Teachings of the First People
My name is Roger Fernandes. My native name is Kawasa. I’m a member of the Lower Elwha Band of the S’Klallam Indians from the Port Angeles area of the state of Washington.
I was born and raised in the Seattle area. My mother moved to the city when she was a young woman and I was born in 1951 in Seattle. So I guess I’m what you would call an urban Indian, in some regards that makes life difficult in figuring out your native identity. In other regards, it can be seen as an asset. As when you do begin to look for your tribal identity it becomes a very focused search. That focused search led me to art and language and ceremony and story. So the past few years I’ve been telling Native American stories from this region for my own tribe as well as the tribes of the Puget Sound area.
My family is from again the Lower Elwha and Elwha people are the northernmost of the S’Klallam bands. My mother again is Violet Charles and Charles’s name is very big among the Klallam people. There are a lot of English surnames among our tribes of this area including Charles, Johnson, Samson, and James, English surnames that were given to the various families as they were identified and moved onto the reservations. My great-grandmother’s name was Annie Ned. She married into the Makah tribe and moved to Neah Bay, the home of the Makah people, and as such, I have many Makah relatives as well. So the northern Olympia Peninsula is where the Klallam people and the Makah people are. I have a family of four brothers and all of us are active in the culture doing various things like singing, basket making, artwork, and stories.
Roger Fernandes, or Kawasa, is a member of the Lower Elwha Band of the S’Klallam Indians from the Port Angeles, Washington area. He describes himself as an urban Indian as his mother, Violet Charles, moved to the city of Seattle where he was born in 1951. English surnames are common in the Puget Sound region and his family name is Charles. His great-grandmother was Annie Ned from Sequim, who married into the Makah tribe and moved to Neah Bay, the home of the Makah people on the northern Olympia Peninsula. He is from a family of four brothers who are all active in doing various cultural things like singing, basket making, artwork, and storytelling.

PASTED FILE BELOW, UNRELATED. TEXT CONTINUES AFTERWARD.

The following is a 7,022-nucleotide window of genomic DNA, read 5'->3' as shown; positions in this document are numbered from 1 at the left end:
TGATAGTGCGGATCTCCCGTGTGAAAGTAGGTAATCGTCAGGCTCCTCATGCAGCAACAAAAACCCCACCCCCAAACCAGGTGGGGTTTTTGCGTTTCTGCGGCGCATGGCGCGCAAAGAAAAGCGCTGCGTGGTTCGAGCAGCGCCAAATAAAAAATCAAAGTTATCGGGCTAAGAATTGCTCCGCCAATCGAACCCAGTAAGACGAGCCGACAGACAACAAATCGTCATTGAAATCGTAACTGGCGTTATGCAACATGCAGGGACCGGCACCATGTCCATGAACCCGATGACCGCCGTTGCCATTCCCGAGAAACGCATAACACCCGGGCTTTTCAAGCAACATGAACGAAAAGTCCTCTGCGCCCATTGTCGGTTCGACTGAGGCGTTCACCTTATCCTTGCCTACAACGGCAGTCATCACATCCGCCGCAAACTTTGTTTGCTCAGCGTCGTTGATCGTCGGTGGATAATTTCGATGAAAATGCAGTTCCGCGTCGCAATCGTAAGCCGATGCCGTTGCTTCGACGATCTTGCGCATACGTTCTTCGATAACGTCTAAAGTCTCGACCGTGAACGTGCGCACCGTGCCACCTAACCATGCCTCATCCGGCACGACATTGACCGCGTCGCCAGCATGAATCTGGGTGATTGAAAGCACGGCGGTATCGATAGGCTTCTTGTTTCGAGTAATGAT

Today the Lower S’Klallam is at the north end of the Olympic Peninsula in Washington just north of the Olympic Mountains foothills and the shores of the Straits of San Juan De Fuca. The reservation is about ten miles outside of Port Angeles, Washington.
Roger has been storytelling for about seven or eight years. The stories he started with were simple legends. Through his own interest and doors being opened by understanding those stories, he moved into telling myths, creation stories, flood stories, and hero stories. In sharing these types of stories Native people can teach non-Natives about the aspects of their culture that go beyond food, shelter, and clothing. These stories actually define the culture of the tellers.
A story he shares of his tribe is how the S’Klallam people got their name. Stories incorporate songs and dances as an integral part when being told and are included in several stories that he tells. In the course of learning Native American stories, Roger has integrated stories he has learned from other cultures around the world like Mexico, Africa, and Asia. All stories speak the same human language and teach the same lessons.
Also a tribal historian, Roger gives a comprehensive multimedia presentation on the art of the Coast Salish people, including slides showing that the art of the Salish people. Their art is quite a bit different than that of the stereotypical northwest coastal Indian art like totem poles, masks, and button blankets. He’s accumulated artifacts and artwork to show how the native people of this area created their designs, art, basketry, and carving. A couple of other topics Roger uses is the environment and health and healing. He believes art, music, and stories reflect the culture and the culture reflects the environment. Spiritual health that people need is told in stories that convey how a human being is to live in balance with family, community, and nature. Stories lead to a spiritual and emotional understanding of how to live in the world.
Roger is involved in art organizations and initiatives by and for Native American artists. He’s the Executive Director of South Wind Native Arts and Education Foundation a small grassroots non-profit and he’s on the arts advisory committee for the Potlatch Fund. He has recorded a CD Teachings of the First People’ that shares several of the stories he tells in his performances. He won a folklife award from the Washington Arts Commission for his work in teaching about Coast Salish art. He also has a degree in Native American Studies from the Evergreen State College.
Roger does a lot of work in schools and tailors his presentations to young people. Children understand stories at one level and so he gives them access to stories that are easy to interpret. Native people call their stories the teachings as they are the fundamental way of teaching children. He likes them to be involved in the interpretive process. Elders have another level of understanding and bring a lot of wisdom and knowledge to any discussion so a strength that should be built on is the cross-generational experience in storytelling. His audiences include community groups such as schools, libraries, parks departments, senior centers, and open forum presentations that are geared towards a general audience.
821 209th Ave NE
Sammamish, WA 98074